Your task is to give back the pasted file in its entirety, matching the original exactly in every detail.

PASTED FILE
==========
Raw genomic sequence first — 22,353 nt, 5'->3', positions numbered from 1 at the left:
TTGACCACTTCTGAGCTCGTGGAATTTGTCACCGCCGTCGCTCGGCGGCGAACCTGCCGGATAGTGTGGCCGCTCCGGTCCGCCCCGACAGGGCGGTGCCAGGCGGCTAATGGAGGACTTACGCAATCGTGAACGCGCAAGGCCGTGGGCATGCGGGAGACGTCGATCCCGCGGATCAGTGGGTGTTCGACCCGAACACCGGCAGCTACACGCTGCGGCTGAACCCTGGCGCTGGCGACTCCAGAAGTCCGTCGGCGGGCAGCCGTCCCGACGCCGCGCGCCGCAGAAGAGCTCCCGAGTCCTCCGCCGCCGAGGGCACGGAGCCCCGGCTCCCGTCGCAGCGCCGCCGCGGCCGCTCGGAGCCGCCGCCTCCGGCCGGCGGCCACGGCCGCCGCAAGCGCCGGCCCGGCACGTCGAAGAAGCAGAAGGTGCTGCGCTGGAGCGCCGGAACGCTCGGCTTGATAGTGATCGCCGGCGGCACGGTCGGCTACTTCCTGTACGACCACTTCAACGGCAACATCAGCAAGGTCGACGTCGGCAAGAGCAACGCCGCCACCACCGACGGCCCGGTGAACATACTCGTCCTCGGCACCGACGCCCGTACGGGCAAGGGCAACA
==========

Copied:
Raw genomic sequence first — 22,353 nt, 5'->3', positions numbered from 1 at the left:
TTGACCACTTCTGAGCTCGTGGAATTTGTCACCGCCGTCGCTCGGCGGCGAACCTGCCGGATAGTGTGGCCGCTCCGGTCCGCCCCGACAGGGCGGTGCCAGGCGGCTAATGGAGGACTTACGCAATCGTGAACGCGCAAGGCCGTGGGCATGCGGGAGACGTCGATCCCGCGGATCAGTGGGTGTTCGACCCGAACACCGGCAGCTACACGCTGCGGCTGAACCCTGGCGCTGGCGACTCCAGAAGTCCGTCGGCGGGCAGCCGTCCCGACGCCGCGCGCCGCAGAAGAGCTCCCGAGTCCTCCGCCGCCGAGGGCACGGAGCCCCGGCTCCCGTCGCAGCGCCGCCGCGGCCGCTCGGAGCCGCCGCCTCCGGCCGGCGGCCACGGCCGCCGCAAGCGCCGGCCCGGCACGTCGAAGAAGCAGAAGGTGCTGCGCTGGAGCGCCGGAACGCTCGGCTTGATAGTGATCGCCGGCGGCACGGTCGGCTACTTCCTGTACGACCACTTCAACGGCAACATCAGCAAGGTCGACGTCGGCAAGAGCAACGCCGCCACCACCGACGGCCCGGTGAACATACTCGTCCTCGGCACCGACGCCCGTACGGGCAAGGGCAACA